October 4, 2003 – New York, NY
The final night of the Rising tour includes a rarity-filled setlist and a guest appearance from Bob Dylan.

Novefederici_boston2008mber 19, 2007 – Boston, Massachusetts
Danny Federici’s last complete show with the E Street Band. (Alternate choice: April 22, 2008 in Tampa, Florida, the first show after his death).

November 8, 2009 – New York, New York
A complete performance of The River album, for the first and quite possibly only time. A stunning show, even beyond the album portion of the proceedings.

BTR pose by Ermanno Labianca

Photo: Ermanno Labianca.

November 22, 2009 – Buffalo, New York
The final night of the Working on a Dream tour; a complete performance of Greetings from Asbury Park, NJ and Clarence Clemons’ final tour show with the band.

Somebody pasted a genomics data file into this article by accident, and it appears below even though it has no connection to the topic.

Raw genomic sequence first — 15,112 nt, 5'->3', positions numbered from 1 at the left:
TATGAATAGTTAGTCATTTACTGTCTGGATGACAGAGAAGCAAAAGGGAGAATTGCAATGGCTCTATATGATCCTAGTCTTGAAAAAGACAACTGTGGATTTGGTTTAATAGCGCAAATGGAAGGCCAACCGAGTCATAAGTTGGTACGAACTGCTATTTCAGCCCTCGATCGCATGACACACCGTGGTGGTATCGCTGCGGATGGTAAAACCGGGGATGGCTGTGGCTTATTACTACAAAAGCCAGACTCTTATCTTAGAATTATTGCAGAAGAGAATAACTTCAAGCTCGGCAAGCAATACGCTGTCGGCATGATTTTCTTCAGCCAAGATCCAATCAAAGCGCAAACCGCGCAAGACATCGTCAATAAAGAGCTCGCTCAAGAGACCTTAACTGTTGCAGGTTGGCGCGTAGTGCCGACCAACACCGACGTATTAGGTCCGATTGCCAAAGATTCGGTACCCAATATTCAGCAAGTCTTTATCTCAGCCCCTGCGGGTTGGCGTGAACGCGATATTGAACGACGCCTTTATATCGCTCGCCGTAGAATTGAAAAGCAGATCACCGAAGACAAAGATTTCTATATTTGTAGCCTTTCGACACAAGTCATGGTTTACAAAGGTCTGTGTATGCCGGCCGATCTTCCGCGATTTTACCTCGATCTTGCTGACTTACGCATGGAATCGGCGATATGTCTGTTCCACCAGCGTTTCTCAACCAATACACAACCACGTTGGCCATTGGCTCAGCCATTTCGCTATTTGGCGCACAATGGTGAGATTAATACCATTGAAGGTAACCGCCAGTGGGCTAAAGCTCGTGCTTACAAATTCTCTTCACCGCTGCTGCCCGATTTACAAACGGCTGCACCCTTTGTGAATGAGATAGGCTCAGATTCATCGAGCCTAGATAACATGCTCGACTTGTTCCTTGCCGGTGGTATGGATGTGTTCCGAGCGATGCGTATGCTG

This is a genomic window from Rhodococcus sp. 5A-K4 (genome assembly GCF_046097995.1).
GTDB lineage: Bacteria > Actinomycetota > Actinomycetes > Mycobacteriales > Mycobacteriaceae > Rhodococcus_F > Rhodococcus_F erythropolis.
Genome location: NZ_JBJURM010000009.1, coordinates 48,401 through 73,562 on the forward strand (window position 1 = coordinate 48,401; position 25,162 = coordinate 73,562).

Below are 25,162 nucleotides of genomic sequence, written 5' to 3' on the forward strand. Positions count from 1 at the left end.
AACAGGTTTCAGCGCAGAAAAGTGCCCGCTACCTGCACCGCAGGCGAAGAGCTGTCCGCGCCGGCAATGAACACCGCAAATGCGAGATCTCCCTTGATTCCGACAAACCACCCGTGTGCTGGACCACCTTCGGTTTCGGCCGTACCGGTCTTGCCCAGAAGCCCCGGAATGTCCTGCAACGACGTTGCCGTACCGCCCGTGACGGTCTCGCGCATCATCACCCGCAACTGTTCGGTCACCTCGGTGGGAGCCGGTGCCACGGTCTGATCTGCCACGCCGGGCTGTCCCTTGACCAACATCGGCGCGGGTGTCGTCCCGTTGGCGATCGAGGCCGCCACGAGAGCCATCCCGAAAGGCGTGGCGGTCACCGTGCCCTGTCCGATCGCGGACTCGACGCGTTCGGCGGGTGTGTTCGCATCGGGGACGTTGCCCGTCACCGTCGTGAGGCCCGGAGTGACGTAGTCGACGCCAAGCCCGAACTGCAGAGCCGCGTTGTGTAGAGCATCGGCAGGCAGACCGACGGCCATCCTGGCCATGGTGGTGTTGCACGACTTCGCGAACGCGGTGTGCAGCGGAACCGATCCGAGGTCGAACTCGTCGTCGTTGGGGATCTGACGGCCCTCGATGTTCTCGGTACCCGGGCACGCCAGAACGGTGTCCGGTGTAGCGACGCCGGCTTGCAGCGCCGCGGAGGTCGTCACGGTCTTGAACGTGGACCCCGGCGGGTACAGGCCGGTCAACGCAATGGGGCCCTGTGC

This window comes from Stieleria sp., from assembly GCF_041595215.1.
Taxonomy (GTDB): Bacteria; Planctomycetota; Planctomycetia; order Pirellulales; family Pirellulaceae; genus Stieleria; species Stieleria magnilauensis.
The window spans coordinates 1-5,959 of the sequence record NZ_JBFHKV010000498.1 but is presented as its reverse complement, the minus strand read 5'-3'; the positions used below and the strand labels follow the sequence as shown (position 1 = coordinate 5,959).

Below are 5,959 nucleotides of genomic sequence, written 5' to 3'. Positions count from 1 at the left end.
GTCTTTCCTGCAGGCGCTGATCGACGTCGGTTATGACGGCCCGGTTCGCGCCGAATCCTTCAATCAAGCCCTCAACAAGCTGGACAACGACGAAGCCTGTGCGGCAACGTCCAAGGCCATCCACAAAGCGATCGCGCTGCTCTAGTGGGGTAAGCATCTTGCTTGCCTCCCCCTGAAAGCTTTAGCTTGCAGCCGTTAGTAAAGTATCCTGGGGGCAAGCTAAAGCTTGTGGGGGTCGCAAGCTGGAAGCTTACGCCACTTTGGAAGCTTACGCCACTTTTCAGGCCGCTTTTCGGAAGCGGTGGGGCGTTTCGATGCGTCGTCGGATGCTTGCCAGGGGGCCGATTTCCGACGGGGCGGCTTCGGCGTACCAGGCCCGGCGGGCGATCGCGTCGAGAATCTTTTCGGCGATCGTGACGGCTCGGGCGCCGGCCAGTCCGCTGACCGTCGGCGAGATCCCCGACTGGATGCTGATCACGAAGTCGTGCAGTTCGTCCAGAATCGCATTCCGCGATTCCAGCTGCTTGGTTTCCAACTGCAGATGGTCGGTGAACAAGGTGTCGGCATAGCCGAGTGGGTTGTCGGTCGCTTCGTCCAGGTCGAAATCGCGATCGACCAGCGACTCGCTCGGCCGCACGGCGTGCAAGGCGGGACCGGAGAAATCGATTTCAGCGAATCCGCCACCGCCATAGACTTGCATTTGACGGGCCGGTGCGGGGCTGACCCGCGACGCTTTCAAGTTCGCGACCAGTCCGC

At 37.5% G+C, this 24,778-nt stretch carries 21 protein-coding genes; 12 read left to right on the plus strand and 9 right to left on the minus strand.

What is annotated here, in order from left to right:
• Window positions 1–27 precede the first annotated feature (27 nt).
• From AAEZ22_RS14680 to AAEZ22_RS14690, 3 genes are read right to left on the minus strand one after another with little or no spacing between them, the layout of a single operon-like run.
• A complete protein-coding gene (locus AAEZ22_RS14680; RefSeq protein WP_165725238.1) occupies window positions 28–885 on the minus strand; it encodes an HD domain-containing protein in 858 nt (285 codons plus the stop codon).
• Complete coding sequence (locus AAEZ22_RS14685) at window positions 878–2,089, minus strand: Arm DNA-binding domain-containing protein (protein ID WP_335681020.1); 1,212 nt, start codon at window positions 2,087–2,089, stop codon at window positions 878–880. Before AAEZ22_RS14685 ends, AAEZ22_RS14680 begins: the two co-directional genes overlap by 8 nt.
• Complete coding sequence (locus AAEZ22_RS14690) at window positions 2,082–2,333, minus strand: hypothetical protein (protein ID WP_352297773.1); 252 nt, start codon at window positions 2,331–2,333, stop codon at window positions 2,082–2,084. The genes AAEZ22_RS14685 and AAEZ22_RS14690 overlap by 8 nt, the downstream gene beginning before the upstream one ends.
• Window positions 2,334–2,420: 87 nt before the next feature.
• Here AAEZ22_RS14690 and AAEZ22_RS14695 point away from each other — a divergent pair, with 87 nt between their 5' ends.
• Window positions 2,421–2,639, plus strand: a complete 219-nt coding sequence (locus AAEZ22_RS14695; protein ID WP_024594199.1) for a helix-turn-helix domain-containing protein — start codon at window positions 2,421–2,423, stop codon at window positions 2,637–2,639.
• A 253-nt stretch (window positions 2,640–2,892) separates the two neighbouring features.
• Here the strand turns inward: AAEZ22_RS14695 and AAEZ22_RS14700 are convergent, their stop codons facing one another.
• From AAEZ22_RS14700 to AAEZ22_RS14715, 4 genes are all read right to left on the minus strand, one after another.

July 31, 2012 – Helsinki, Finland
At four hours, four minutes and forty-seven seconds, the longest Springsteen show ever performed.

* This article was originally published in the excellent blog Stay Hard, Stay Hungry, Stay Alive.

Bob Dylan elogia a Springsteen

 

Al finalizar el concierto MusiCares, Bob Dylan concedió una entrevista a Bill Flanagan, y dedicó parte de ella a elogiar la actuación de Springsteen en el evento (donde cantó «Knockin’ On Heaven’s Door»). La entrevista completa esta disponible en la página web de Bob Dylan.

¿QUÉ TE PARECIÓ LA ACTUACIÓN DE BRUCE?